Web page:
The small change that meant big losses for lobstermen

A sixteenth of an inch doesn't seem like much. But it added up to a whole lot for Nova Scotia lobstermen in December 1989. 

Americans upped the minimum allowable size of lobster for import in 1989

A compromised lobster catch

33 years ago
Duration 1:29
The U.S. adjusts the size of lobsters it will accept for import, and that leaves a lot of lobstermen in the lurch.

A sixteenth of an inch doesn't seem like much. But it added up to a whole lot for Nova Scotia lobstermen in December 1989. 

A new law had been passed in the United States that increased the minimum allowable size of lobsters for import, by that seemingly insignificant margin.

The CBC camera showed a live lobster being measured using a specialized device. 

But as Halifax reporter Paul Barr explained, the difference was anything but insignificant.

"That might not sound like much of a change to a non-fisherman," he explained. "But in reality, it means as much as a quarter-pound increase in weight."

More lobsters left behind

"A sixteenth of an inch, in that market lobster, represents probably 15 to 20 per cent of our market catch," said fisherman Eric Hemphill.

That meant that fishermen were spending time catching lobsters they couldn't export.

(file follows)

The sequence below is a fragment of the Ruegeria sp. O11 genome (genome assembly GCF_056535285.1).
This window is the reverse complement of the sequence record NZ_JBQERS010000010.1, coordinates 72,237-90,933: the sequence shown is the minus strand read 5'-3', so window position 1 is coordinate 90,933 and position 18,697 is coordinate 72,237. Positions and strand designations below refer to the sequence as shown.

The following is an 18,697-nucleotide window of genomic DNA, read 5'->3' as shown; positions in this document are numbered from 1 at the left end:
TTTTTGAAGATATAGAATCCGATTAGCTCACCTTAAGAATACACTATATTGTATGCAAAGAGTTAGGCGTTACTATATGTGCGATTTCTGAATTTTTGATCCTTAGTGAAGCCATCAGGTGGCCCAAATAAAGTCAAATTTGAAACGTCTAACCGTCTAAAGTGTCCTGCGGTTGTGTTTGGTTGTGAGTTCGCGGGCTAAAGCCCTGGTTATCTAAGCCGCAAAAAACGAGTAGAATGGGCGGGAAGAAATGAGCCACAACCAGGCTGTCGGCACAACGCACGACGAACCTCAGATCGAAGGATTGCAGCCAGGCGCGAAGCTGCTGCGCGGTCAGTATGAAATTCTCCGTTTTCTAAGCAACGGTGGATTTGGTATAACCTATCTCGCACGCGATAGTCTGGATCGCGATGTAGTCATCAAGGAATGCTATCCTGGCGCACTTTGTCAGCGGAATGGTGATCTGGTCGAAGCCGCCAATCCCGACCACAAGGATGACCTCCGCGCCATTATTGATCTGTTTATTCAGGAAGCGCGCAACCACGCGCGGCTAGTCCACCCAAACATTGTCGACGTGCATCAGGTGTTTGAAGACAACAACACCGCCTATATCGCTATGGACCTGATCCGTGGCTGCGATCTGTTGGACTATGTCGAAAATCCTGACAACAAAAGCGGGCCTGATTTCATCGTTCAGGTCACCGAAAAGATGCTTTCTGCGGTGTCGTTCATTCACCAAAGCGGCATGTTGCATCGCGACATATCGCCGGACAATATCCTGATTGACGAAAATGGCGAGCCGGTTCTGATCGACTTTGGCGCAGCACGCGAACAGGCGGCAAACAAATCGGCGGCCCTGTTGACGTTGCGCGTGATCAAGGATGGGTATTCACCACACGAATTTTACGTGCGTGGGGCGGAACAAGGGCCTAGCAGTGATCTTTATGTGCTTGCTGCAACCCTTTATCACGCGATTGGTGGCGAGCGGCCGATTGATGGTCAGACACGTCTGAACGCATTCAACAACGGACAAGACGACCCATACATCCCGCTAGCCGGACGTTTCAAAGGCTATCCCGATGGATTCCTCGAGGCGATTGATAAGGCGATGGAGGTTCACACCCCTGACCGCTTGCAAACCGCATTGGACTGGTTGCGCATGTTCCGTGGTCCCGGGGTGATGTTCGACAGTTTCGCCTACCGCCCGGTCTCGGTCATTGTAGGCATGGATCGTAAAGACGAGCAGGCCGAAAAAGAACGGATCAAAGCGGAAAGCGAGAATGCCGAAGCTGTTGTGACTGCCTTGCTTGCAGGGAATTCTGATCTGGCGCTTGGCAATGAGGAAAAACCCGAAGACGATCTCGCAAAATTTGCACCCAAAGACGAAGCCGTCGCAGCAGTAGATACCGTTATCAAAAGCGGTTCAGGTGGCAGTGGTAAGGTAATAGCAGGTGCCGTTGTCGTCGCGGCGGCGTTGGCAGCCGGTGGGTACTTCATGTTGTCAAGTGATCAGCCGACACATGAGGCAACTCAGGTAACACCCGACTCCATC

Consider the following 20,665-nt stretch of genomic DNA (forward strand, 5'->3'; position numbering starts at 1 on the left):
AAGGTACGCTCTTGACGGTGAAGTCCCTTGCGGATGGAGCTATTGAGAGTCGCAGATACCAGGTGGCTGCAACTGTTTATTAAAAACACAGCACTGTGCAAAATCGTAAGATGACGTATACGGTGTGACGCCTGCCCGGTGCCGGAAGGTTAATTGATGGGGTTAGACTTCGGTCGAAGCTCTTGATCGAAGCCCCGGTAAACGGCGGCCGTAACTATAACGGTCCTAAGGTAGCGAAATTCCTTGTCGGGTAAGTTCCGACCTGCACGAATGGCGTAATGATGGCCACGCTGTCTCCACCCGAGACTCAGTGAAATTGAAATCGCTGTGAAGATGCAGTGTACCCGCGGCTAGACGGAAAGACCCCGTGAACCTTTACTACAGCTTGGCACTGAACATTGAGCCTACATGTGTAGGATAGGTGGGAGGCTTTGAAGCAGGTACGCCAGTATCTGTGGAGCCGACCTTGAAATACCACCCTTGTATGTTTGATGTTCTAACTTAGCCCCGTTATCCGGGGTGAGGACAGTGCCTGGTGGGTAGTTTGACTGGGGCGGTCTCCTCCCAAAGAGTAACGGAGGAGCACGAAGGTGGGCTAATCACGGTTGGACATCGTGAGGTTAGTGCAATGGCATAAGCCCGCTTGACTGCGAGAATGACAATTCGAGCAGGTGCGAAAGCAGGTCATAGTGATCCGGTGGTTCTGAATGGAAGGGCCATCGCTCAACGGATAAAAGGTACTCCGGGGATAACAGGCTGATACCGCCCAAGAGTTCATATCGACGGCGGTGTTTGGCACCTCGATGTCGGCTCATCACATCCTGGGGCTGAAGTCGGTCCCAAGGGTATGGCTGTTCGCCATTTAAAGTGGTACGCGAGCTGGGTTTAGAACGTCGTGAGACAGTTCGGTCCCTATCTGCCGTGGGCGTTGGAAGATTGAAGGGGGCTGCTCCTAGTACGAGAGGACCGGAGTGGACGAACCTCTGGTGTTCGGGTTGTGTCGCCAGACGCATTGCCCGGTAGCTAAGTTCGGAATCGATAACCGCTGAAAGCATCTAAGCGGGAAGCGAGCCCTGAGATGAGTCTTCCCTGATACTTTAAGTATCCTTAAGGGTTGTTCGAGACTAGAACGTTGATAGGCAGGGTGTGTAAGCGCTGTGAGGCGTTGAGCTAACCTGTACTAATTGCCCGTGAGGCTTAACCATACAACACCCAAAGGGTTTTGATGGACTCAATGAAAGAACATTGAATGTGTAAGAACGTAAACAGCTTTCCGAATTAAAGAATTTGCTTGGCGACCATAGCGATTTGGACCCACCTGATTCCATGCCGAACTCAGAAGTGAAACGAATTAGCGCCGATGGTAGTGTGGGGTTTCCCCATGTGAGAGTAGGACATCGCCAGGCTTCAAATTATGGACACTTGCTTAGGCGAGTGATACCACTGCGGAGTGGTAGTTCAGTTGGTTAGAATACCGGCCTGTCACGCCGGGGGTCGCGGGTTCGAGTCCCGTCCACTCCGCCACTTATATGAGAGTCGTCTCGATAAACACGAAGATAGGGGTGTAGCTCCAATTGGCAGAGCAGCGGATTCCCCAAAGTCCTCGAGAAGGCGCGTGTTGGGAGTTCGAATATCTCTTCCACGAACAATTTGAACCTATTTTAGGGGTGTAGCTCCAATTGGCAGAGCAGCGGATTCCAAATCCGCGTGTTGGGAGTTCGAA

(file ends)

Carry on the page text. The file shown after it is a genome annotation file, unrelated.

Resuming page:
Fisherman Eric Hemphill put it in more specific terms, saying that the limit would affect "15 to 20 per cent of our market catch."

That could translate into losses of up to $30 million for lobstermen, said Barr.

"The Americans demanded the increase to conserve their lobster stocks," he added.

'A false way to go'

A lobster boat sails past a dock piled high with traps. (1st Edition/CBC Archives)

But Canadians in the lobster business didn't quite understand that reasoning.

"Trying to base this import ban on conservation is a false way to go," said Ron Bulmer of the Fisheries Council of Canada.

"They have been increasing carapace length now for two years, and there was nothing we could identify that said our lobster to the U.S. was damaging their conservation." 

According to a Globe and Mail story published the same day this report aired, the new law brought the allowable size of lobsters imported from Canada into alignment with the U.S.

"For several years, Maine lobster fishermen have complained that imports of Canadian lobster, smaller than those permitted to be caught by U.S. fishermen, depress the New England market."

In May 1990, the paper reported that a five-member panel set up under the Canada-U.S. free trade agreement ruled that the U.S. size ban was a "valid conservation measure."